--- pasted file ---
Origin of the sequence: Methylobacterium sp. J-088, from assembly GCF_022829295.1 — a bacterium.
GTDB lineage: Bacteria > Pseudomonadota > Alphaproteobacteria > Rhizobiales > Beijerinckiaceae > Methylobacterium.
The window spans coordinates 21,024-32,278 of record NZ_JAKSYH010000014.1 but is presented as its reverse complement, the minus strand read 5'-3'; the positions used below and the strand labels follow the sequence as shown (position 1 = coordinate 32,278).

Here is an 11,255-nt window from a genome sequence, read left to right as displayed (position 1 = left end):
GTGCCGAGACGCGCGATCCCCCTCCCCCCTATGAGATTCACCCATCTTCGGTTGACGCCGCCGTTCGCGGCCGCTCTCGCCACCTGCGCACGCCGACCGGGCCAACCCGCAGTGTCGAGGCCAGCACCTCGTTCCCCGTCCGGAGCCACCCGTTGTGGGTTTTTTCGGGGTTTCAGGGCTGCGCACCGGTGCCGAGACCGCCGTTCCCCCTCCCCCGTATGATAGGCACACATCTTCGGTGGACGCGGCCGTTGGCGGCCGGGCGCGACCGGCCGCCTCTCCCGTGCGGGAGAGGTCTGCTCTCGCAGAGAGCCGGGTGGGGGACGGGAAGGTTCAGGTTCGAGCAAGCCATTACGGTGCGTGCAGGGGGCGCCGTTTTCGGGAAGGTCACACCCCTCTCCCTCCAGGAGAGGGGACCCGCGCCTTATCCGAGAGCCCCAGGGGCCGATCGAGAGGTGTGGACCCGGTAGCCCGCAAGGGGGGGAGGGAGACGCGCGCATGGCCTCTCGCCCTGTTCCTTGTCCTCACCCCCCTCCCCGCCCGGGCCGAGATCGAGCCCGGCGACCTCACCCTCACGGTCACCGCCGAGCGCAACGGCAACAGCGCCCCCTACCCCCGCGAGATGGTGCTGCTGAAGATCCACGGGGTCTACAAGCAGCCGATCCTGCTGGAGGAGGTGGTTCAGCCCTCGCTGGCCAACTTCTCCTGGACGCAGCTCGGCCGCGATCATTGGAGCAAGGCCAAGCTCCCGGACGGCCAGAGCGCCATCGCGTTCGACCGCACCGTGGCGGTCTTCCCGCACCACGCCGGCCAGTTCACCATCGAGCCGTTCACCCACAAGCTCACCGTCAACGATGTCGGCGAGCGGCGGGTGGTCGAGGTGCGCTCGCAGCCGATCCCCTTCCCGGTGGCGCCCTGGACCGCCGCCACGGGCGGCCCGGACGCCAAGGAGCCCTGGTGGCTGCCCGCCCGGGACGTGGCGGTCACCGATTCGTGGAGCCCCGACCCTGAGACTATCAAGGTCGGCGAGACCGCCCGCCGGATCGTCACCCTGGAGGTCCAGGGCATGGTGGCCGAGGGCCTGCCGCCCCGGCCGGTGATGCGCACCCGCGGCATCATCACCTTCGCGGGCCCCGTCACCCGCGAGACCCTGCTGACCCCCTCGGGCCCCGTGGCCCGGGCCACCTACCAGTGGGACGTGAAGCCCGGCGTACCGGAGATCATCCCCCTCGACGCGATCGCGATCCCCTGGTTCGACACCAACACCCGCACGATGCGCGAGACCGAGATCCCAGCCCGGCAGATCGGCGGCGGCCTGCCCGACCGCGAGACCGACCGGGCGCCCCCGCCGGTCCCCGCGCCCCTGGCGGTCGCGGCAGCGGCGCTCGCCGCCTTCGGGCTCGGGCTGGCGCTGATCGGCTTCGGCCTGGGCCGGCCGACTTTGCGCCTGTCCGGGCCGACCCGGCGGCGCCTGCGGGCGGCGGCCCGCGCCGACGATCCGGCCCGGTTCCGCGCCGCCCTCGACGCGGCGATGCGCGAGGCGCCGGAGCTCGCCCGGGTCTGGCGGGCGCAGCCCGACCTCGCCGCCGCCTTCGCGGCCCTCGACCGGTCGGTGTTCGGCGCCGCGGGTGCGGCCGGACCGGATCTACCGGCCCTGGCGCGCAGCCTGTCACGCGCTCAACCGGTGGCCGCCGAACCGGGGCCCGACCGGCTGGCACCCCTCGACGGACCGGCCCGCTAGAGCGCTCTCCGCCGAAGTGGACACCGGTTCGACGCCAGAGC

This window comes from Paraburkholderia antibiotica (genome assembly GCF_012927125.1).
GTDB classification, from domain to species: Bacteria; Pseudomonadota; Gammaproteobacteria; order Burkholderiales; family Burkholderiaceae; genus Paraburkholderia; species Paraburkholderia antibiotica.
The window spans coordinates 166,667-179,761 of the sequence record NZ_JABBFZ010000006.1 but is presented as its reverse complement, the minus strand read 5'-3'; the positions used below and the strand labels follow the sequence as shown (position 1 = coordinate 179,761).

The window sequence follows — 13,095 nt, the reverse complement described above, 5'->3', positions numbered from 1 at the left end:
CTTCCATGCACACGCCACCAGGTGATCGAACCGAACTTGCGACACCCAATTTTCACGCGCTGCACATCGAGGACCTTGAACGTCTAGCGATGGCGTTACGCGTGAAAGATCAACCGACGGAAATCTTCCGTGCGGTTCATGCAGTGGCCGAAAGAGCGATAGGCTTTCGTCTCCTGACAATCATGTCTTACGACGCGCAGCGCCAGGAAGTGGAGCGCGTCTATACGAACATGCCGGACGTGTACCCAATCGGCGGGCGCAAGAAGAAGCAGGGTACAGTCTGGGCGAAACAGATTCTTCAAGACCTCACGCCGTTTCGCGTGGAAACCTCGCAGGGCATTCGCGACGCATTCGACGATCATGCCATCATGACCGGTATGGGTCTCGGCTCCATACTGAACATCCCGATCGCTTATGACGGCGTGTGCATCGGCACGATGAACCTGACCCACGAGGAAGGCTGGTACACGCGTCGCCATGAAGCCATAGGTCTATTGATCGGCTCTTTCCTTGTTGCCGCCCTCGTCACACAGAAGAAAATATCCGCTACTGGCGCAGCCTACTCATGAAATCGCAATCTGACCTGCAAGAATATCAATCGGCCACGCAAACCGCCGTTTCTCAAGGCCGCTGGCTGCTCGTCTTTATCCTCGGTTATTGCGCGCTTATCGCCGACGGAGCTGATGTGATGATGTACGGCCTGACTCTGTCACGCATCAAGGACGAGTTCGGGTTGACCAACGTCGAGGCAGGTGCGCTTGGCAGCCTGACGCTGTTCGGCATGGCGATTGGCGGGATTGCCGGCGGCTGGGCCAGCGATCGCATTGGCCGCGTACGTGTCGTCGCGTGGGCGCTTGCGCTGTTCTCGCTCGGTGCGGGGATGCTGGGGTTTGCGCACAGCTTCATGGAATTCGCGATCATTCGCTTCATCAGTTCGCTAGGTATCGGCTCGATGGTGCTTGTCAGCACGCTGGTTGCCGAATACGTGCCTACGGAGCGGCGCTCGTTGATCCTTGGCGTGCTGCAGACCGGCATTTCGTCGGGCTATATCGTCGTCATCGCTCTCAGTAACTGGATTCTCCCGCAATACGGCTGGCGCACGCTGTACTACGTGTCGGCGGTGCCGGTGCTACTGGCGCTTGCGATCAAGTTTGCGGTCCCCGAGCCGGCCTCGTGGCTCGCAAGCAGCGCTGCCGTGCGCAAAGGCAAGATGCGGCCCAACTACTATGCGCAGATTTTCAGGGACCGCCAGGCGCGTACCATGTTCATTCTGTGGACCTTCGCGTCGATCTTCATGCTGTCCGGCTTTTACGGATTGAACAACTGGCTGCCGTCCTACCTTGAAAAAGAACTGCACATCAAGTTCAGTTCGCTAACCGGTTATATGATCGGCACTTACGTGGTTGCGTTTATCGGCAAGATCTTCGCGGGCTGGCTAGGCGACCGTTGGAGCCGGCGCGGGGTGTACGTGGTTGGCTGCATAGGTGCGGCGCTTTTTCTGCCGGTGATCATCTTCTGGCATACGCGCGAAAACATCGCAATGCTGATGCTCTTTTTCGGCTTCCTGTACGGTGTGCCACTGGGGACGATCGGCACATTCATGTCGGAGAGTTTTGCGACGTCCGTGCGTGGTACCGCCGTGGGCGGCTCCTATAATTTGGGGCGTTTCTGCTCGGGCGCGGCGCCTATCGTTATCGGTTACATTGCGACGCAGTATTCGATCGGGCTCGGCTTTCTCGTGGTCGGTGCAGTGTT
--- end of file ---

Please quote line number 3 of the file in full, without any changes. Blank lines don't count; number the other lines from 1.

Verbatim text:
The window spans coordinates 21,024-32,278 of record NZ_JAKSYH010000014.1 but is presented as its reverse complement, the minus strand read 5'-3'; the positions used below and the strand labels follow the sequence as shown (position 1 = coordinate 32,278).